Today’s healthcare system increasingly calls on family caregivers to provide healthcare services at home. Given that a person’s own home proves an excellent setting for recovery or living out one’s last months, this is not necessarily a bad thing. However, it has been noted that when a loved one has terminal cancer, family caregivers are often assigned healthcare tasks with little to no preparation.1 The duties of a family caregiver include help with getting up, assistance walking, repositioning bed-bound loved ones, lifting a person, bathing assistance, nutrition management, and even symptom management. Doing some of these tasks incorrectly can cause injury to the family caregiver or the loved one. Knowing that these issues are being managed as effectively as possible gives caregivers a needed sense of satisfaction and control.
As family caregivers wrestle with concerns about caring effectively, care planning, grief, and finances, they also commonly begin processing notions of their own mortality. The family caregiver needs emotional support, information, help with duties, and avenues for increased communication with healthcare professionals. Research shows that family caregivers of patients with cancer derive a sense of self-worth from the caregiving role. However, as the demands of that role mount, they also experience an increasing sense of burden and a diminished quality of life. When advanced disease affects the family, family caregivers experience a heightened risk for depression, anxiety, and psychosocial distress.2 This healthcare risk is not just temporary. The higher prevalence of healthcare problems continues for years after the family caregiving duties have ended.
Training Reduces Caregiver Stress
Fortunately, the health risks faced by family caregivers can be reduced by straightforward activities. Family caregivers need to ask for help. They need to get the training that will help them know they are doing everything they can and doing it well. A stronger sense of self-efficacy alone, even without actual help with the tasks, reduces a caregiver’s sense of burden.2 Of course, having someone to perform some of those tasks further reduces that sense of burden.
Across the country, each community offers a different constellation of resources to help caregivers. These might include free training classes, support groups, volunteer organizations, etc. Families should ask doctors and nurses what resources are available in their communities. Medicare benefits also pay for home health and hospice services that can provide training and other support. In the last six months of life, hospice benefits tend to be better suited, as they include more avenues for daily living, emotional, spiritual, and bereavement support.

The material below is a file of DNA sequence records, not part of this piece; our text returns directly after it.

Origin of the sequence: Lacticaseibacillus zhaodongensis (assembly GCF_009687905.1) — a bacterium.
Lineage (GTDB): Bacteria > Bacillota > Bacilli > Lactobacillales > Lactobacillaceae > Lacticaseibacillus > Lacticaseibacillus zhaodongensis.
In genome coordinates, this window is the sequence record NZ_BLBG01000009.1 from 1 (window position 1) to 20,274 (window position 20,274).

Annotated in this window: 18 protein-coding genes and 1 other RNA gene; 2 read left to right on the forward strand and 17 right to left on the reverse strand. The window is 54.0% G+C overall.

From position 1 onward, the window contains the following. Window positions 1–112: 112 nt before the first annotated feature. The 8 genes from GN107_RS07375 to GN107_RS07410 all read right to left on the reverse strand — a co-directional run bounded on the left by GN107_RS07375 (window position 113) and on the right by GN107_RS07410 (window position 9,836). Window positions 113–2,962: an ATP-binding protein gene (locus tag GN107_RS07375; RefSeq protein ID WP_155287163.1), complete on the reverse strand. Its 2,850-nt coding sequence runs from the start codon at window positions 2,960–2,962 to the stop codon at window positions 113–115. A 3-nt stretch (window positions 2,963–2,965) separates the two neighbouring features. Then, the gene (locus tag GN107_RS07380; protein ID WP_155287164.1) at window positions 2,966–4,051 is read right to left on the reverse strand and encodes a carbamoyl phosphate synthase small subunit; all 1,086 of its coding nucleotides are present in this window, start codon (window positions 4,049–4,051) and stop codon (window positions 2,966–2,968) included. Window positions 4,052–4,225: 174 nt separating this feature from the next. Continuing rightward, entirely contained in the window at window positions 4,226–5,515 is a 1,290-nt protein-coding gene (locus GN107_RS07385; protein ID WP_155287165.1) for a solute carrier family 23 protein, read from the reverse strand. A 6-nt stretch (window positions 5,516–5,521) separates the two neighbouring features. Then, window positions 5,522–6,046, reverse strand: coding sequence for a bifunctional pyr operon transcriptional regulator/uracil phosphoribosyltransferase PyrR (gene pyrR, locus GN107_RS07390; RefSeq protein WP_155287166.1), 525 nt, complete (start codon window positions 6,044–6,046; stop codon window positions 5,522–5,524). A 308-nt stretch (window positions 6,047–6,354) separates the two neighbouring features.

Hospice Improves Survival of Widows
Not only does higher perceived caregiver burden increase the risk of psychosocial problems; it also correlates with increased mortality risk for caregivers.3 Doctors have long known that the risk of mortality increases after the death of a spouse.4-6 Hospice care improves the emotional, training, and physical support available to families. If perceived burdens in these areas increase mortality risk, would that mean that hospice care can reduce the mortality risk for spouses? Interestingly, the research says “yes.”7 Nicholas Christakis at the Harvard School of Medicine, and colleagues, performed a study of 61,676 couples after a spouse passed away. Among the families who received hospice, the 18-month mortality rate was significantly less for widowed wives and trended lower for both husbands and wives.
- Ferrell B, Mazanec P. Family Caregivers. In: Huria A, Balducci L, editors: Geriatric Oncology: Treatment, Assessment, and Management. New York: Springer 2009: 135-155.
- Grant M, Sun V, Fujinami R, et al. Family caregiver burden, skills preparedness, and quality of life in non-small-cell lung cancer. Oncol Nurs Forum. 2013; 40 (4): 337-346.
- Ji J, Zoller B, Sundquist K, Jundquist J. Increased risks of coronary heart disease and stroke among spousal caregivers of cancer patients. Circulation. 2012; 125 (14): 1742-1747.
- Christakis N, Allison P. Mortality after the hospitalization of a spouse. New England Journal of Medicine. 2006; 354 (7): 719-730.
- Lillard L, Waite L. ‘Til death do us part: marital disruption and mortality. Am J Sociol. 1995; 100: 1131-1156.
- Martikainen P, Valkonen T. Mortality after the death of a spouse: rates and causes of death in a large Finnish cohort. Am J Public Health. 1996; 86: 1087-1093.
- Christakis N, Iwashyna T. The health impact of health care on families: a matched cohort study of hospice use by decedents and mortality outcomes in surviving, widowed spouses. Soc Sci Med. 2003; 57: 465-75.